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NATO Strikes on Serbs Accurate, But Many Strategic Targets Spared

By Art Pine
Los Angeles Times

The Pentagon said Monday that allied air strikes against the Bosnian Serbs this month have been the most accurate on record, but analysts said they still failed to destroy most of the Serbs' overall war-making capability because, for political reasons, the targets were so restricted.

While declining to provide specific figures, senior military officers said that increased use of laser-guided munitions in Bosnia meant that a higher percentage of the bombs dropped struck their targets than in the Persian Gulf War, which marked a breakthrough in bombing accuracy.

At the same time, however, private analysts - and some senior defense officials as well - said that North Atlantic Treaty Organization political leaders were so intent on avoiding "collateral" damage to civilians that pilots were prevented from going after many key weapons, such as tanks and individual artillery pieces.

As a result, they said, despite some 900 bombing runs by NATO warplanes, the air campaign only moderately damaged the Bosnian Serbs' basic war-waging capability, leaving them still able to threaten Sarajevo and other U.N.-designated safe havens if the political situation should change.

"This was a politically correct target list," said retired Air Force Col. Robert W. Gaskin, a former Pentagon military strategist. "The Serbs weren't really damaged that much militarily," he said. "The main reason that they are retreating is that the allies were persistent."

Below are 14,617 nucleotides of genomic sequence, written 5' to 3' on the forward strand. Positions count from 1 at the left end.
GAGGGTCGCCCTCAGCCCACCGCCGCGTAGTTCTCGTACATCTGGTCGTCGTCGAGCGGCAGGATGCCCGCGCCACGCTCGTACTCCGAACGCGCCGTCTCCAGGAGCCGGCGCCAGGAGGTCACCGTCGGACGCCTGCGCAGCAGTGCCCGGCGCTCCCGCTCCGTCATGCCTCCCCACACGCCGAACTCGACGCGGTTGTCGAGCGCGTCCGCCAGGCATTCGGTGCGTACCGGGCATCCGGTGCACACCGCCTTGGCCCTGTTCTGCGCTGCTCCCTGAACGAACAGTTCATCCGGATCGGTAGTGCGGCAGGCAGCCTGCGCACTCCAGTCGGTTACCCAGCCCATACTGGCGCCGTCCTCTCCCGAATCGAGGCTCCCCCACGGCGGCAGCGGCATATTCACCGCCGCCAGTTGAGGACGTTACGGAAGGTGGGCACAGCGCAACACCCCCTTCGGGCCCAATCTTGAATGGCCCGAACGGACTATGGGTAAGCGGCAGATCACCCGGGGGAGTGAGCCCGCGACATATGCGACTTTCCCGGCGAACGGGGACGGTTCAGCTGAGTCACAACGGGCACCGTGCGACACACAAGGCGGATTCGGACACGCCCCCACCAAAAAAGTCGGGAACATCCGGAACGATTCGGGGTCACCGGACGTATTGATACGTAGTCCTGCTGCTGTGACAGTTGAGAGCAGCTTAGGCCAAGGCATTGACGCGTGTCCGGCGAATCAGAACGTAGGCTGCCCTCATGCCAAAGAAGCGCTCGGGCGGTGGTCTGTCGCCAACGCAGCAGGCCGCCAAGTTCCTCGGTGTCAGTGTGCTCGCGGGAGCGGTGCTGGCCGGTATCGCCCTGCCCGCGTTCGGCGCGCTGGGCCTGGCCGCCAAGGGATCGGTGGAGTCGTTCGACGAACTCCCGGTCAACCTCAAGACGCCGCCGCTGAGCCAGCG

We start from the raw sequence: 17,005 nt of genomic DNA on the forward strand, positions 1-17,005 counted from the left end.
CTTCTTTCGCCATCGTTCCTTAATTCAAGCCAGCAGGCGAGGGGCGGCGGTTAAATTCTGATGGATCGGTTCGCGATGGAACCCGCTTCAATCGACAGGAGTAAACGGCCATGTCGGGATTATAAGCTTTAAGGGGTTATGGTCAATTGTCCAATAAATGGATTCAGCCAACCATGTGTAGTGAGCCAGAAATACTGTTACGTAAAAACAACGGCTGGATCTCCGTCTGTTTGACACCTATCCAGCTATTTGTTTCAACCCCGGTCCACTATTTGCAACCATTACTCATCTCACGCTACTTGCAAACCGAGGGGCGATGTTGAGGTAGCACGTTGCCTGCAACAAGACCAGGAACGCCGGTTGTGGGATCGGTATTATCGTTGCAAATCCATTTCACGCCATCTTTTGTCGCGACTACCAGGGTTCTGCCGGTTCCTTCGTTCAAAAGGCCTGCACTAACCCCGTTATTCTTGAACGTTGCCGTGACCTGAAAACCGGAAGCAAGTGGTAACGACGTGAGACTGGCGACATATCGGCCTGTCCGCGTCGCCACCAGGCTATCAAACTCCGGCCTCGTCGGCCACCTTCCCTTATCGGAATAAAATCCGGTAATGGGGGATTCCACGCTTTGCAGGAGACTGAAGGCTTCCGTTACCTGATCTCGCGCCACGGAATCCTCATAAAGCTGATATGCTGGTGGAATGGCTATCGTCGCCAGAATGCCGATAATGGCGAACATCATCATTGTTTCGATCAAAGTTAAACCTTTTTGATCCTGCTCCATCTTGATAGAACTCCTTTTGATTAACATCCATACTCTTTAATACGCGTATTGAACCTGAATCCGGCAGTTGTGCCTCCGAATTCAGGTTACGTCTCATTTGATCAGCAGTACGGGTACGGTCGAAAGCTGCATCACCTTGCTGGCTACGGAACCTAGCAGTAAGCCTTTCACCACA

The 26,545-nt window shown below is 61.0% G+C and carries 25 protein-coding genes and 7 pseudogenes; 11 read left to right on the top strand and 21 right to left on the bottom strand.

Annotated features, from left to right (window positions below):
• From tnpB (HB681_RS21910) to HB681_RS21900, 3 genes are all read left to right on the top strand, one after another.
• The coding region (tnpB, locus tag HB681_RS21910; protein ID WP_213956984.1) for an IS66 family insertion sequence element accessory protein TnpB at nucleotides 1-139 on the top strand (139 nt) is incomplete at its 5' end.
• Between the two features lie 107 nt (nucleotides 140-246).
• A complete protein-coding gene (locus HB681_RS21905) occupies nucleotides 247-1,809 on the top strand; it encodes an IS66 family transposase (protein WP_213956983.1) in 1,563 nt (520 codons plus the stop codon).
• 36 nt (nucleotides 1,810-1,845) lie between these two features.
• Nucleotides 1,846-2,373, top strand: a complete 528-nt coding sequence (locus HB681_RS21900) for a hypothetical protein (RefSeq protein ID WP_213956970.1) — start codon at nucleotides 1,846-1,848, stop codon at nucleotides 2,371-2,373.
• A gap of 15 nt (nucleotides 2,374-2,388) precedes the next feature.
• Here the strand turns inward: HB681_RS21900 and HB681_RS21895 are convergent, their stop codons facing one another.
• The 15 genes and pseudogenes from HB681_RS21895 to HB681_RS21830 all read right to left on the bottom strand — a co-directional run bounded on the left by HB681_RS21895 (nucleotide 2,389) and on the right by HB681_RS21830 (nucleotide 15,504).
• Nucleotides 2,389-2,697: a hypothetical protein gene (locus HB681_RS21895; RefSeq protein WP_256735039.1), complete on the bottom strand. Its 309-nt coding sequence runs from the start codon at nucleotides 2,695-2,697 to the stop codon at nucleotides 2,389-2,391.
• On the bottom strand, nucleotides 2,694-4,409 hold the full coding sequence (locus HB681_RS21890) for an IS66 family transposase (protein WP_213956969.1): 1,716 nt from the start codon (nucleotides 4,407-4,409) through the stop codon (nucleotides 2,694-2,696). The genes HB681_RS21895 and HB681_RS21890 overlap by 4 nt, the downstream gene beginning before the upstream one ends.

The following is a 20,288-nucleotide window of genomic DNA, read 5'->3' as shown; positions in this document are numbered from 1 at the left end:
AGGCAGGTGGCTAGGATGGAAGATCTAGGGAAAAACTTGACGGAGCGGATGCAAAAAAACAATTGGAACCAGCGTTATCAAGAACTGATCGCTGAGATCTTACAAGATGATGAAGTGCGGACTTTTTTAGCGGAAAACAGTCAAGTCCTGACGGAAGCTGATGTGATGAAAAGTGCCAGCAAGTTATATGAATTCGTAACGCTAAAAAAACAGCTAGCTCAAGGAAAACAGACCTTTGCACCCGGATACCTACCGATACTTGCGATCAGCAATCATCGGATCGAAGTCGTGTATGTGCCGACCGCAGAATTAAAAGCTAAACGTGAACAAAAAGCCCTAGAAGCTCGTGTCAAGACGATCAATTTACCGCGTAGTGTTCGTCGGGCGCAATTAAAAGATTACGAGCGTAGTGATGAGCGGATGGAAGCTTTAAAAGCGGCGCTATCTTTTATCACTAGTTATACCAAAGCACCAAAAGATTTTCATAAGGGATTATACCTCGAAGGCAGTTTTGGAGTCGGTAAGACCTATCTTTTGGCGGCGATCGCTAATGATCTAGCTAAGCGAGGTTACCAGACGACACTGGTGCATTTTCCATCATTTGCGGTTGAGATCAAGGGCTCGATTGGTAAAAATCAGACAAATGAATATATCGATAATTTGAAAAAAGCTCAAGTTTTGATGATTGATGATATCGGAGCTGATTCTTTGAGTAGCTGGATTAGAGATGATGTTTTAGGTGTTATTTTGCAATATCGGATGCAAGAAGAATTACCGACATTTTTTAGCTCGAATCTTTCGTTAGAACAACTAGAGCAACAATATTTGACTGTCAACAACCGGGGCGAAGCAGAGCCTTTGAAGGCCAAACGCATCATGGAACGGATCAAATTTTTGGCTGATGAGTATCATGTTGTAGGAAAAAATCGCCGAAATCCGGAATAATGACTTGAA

The allies' insistence on avoiding damage to civilians and public buildings such as schools and churches was a key consideration in the recent series of bombing raids. Officials said NATO air commanders personally reviewed all prospective targets to make sure they were isolated.

The allied bombing of Bosnian Serb targets began on Aug. 30, after the Serb militia shelled Sarajevo, and continued until the United Nations called a brief moratorium. The air strikes resumed on Sept. 5 and continued until Thursday, when the Serbs agreed on a cease-fire.

The United Nations and NATO have granted the Bosnian Serbs another reprieve on grounds that they appear to be moving their heavy weapons out of the exclusion zone around Sarajevo. NATO has said that if the Serbs do not have all their weapons out by 4 p.m. (EDT) on Wednesday, the air strikes will resume.

U.S. Defense Secretary William J. Perry told reporters last week that NATO's air campaign had been "enormously effective," with bomb-damage assessments showing "levels of effectiveness of about 95 percent" - meaning that NATO bombs destroyed or disabled almost all the targets on which they were dropped.

The military officers who briefed reporters Monday did not dispute that assessment, but they declined to provide any backup figures on grounds that the battle-damage assessments had not yet been completed. They also cited concerns that detailed information could be of help to the Serbs.

One senior military official said that in 25 years as an intelligence officer, he had "never seen (a) better battle-damage assessment" than that of the last month. "This is an excellent precision battle strike against an opponent and I've never seen it better," he added.

In Monday's presentation, senior military officials said that the bombings had "severely reduced" Bosnian Serb air defenses.